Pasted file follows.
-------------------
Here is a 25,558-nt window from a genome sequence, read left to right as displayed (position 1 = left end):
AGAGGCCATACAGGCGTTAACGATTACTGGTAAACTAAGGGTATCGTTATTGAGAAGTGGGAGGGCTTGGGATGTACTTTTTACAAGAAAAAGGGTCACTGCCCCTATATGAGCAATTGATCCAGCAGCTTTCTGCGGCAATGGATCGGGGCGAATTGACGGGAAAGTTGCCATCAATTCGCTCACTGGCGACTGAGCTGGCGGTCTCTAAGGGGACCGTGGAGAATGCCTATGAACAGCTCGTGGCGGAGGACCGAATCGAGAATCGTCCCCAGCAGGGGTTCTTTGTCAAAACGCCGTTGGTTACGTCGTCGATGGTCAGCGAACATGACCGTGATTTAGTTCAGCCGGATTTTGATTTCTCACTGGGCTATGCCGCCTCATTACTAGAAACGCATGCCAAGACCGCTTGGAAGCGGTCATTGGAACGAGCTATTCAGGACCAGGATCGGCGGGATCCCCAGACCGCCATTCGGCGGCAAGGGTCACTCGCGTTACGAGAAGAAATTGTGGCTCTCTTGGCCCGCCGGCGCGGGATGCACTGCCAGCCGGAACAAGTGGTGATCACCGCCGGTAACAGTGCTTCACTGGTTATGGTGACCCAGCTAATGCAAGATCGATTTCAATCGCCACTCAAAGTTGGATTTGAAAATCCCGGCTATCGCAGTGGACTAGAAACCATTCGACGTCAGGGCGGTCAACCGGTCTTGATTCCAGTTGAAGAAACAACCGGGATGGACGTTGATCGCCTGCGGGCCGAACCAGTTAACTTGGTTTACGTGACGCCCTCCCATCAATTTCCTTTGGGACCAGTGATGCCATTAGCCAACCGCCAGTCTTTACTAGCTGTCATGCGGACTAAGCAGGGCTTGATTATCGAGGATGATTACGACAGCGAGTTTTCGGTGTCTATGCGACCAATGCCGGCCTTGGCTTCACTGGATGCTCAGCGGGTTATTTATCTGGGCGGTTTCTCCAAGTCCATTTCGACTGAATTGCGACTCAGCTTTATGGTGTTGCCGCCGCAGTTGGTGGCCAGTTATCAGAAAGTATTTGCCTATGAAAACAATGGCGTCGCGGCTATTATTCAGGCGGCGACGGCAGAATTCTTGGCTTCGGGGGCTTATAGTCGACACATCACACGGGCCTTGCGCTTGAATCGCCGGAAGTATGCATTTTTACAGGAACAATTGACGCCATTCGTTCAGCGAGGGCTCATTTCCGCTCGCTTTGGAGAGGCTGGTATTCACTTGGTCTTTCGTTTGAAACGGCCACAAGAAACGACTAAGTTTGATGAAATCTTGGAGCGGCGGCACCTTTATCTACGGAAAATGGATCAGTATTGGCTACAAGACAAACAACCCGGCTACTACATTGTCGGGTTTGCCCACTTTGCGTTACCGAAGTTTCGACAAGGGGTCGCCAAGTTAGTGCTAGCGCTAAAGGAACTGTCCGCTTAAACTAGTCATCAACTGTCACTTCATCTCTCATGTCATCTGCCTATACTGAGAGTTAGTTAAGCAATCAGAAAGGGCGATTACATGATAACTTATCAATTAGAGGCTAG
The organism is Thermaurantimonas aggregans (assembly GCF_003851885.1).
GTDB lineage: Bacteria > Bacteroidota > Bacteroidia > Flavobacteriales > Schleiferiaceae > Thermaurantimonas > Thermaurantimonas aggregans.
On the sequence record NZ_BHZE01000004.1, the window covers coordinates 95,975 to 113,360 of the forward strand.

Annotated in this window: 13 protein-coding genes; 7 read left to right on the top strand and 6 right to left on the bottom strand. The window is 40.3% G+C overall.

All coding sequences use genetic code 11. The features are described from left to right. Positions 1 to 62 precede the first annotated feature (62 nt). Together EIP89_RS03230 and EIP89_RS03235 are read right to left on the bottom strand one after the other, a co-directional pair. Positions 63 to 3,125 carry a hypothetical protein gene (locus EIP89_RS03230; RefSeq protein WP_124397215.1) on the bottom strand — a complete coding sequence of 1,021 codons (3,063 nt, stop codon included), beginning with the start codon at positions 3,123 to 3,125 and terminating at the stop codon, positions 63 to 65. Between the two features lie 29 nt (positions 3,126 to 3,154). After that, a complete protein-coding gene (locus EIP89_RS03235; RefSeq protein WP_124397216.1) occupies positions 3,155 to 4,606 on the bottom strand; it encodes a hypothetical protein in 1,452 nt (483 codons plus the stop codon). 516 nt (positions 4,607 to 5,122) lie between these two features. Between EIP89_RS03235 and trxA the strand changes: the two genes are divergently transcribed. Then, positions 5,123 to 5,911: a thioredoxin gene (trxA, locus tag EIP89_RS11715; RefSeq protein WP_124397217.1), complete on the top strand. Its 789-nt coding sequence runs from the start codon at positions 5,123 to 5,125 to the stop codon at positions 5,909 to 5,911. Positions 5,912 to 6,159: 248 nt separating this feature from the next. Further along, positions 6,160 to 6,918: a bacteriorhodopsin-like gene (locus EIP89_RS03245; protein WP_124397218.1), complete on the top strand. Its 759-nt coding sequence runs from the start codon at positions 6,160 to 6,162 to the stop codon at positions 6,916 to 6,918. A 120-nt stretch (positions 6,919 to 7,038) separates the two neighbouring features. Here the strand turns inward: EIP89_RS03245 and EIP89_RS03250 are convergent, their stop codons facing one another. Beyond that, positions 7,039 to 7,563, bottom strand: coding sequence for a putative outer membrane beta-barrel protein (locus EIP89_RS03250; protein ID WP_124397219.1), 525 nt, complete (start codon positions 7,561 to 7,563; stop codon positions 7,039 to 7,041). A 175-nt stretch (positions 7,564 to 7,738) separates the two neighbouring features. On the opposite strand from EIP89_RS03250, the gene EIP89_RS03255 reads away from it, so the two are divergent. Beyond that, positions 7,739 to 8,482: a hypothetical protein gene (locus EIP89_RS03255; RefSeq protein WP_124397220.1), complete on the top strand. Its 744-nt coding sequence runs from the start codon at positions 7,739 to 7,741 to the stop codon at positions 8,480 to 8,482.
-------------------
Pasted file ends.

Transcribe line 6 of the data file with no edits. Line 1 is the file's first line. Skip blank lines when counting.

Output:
Annotated in this window: 13 protein-coding genes; 7 read left to right on the top strand and 6 right to left on the bottom strand. The window is 40.3% G+C overall.